Volume 80, Number 10 | August 5 - 11, 2010
West and East Village, Chelsea, Soho, Noho, Little Italy, Chinatown and Lower East Side, Since 1933
City Council Speaker Christine Quinn presented Council proclamations on Thurs., July 29, to Robert S. Trentlyon and Doris Corrigan, founders of the Chelsea Waterside Park Association, above, for their advocacy that led to the creation of the 5-mile long Hudson River Park and particularly the Chelsea section of the park. “It’s been a wonderful, 30-year journey creating this beautiful park on the Hudson River,” said Trentlyon. “I never doubted that the park would be built but I certainly was off in my estimate of how many years it would take.”
Batali feels the heat:
Can you say food fight? Mario Batali, who owns a number of area restaurants, including the upscale Babbo and the more casual Otto, has been sued by Babbo workers who claim that he had them divide up their tips among employees who were not entitled to the money, and also that the restaurant doesn’t pay their employees minimum wage or proper overtime pay. Batali partner Joe Bastianich was also named in the suit. But, the foodie blog Eater referred to it as a “shakedown.” The plot thickened when Eater reported on Wednesday that protesters had gathered outside of posh Batali/Bastianich joint Del Posto. The demonstration was organized by the Restaurant Opportunities Group.
Figures were ‘Trumped up’!
The Trump Soho development opened earlier this year for hotel guests, but now the condo-hotel project is under legal fire. Fifteen condo buyers have sued Trump, along with a number of other parties linked to the project, alleging that the groups inflated sales figures to get them to buy, according to a report this week in The New York Times. Willam J. Geller, a lawyer representing the buyers, claims that his clients were tricked into buying units in a building that wasn’t close to 50 or 60 percent sold, as representatives of the project claimed. “They were defrauded. They were intentionally misled,” he said. Interesting to note, The Villager’s coverage of the project is cited in the 176-page civil complaint, which names a number of individuals involved in the project, including The Donald’s children, as defendants in the case. In other Trump Soho-related news, we spotted Donald Trump Jr. posing for some sort of headshot outside the Soho building, looking dapper in a purple tie and trying a stern-looking expression for the camera.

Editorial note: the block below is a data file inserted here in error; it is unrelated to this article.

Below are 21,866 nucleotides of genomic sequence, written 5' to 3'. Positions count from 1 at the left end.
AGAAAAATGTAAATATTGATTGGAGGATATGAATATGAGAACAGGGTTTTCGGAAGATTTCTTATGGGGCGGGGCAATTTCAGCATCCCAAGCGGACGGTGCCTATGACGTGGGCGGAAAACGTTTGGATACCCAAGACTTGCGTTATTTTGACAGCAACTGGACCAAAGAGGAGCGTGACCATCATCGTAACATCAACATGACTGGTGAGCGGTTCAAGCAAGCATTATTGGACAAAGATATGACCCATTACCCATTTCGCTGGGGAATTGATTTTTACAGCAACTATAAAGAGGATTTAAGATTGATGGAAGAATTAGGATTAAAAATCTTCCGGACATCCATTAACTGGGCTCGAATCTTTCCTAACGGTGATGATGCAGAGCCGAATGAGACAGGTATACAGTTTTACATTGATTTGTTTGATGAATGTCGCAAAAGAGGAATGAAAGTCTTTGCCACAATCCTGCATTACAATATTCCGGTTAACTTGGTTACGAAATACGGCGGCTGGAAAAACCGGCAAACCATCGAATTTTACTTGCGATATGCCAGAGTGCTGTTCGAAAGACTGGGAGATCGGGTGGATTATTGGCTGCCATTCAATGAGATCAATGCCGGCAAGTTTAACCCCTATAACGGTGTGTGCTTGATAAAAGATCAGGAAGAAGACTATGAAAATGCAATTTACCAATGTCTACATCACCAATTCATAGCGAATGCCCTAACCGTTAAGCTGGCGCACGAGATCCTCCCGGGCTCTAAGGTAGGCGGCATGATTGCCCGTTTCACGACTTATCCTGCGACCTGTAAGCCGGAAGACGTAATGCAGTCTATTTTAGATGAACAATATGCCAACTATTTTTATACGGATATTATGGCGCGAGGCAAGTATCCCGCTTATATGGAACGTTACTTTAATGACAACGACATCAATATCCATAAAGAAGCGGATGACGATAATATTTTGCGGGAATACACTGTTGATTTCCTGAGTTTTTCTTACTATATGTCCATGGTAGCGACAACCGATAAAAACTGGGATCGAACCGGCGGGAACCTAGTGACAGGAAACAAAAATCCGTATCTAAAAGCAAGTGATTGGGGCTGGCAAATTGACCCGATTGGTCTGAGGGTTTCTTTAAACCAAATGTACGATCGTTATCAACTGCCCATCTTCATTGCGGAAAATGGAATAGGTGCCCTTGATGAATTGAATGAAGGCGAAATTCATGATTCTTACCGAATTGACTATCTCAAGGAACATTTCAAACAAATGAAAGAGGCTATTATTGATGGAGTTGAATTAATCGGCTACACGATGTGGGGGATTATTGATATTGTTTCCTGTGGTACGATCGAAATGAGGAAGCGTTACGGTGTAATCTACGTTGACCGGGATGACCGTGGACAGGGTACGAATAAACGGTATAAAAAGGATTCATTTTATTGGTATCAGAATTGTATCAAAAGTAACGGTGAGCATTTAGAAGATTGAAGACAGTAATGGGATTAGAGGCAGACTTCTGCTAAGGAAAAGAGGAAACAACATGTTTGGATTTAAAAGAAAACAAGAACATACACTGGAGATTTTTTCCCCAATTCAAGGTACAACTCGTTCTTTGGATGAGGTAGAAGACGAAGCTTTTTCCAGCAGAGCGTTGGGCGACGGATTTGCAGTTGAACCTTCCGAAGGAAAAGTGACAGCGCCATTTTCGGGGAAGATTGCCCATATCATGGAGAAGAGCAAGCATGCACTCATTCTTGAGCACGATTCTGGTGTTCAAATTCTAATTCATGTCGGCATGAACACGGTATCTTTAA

Varick St. between Charlton and Vandam Sts. is already home to WNYC, New York’s public radio station, but the block got a little more newsy recently with the addition of a brand-new newsstand. The stand has the distinction of being the first in Hudson Square, according to a representative the Hudson Square Connection business improvement district. Does this mean that the neighborhood has truly arrived, we wonder? Well, one person might not see it in such rosy terms, namely, the proprietor of the shawarma cart that was displaced by the newsstand. (Full disclosure: Staffers from The Villager have been known to frequent the shawarma cart). He said he had been working at the area now occupied by the newsstand for two years. However, he has only moved up the block a bit to the other corner, so we don’t think his business will be hurt.
Capping off Fedora article (a correction):
An article last week on Fedora restaurant incorrectly stated that restaurateur Gabriel Stulman had an ownership stake in The Little Owl and Market Table. The Little Owl is owned by Joey Campanaro. Market Table is owned by Campanaro and Mikey Price.
Later for fries:
As of last weekend, Ray’s Candy Store on Avenue A still was unable to make Belgian fries. Ray said he thinks the guy he gave $3,500 upfront to install an Ansul fire-protection system above his deep fryer skipped out with the cash, unfortunately. Ray has been told he can’t make fries without the safety hood. (Our apologies to reader Michael Gottlieb for reporting about Ray again, but this is an issue affecting a lot of fries eaters!)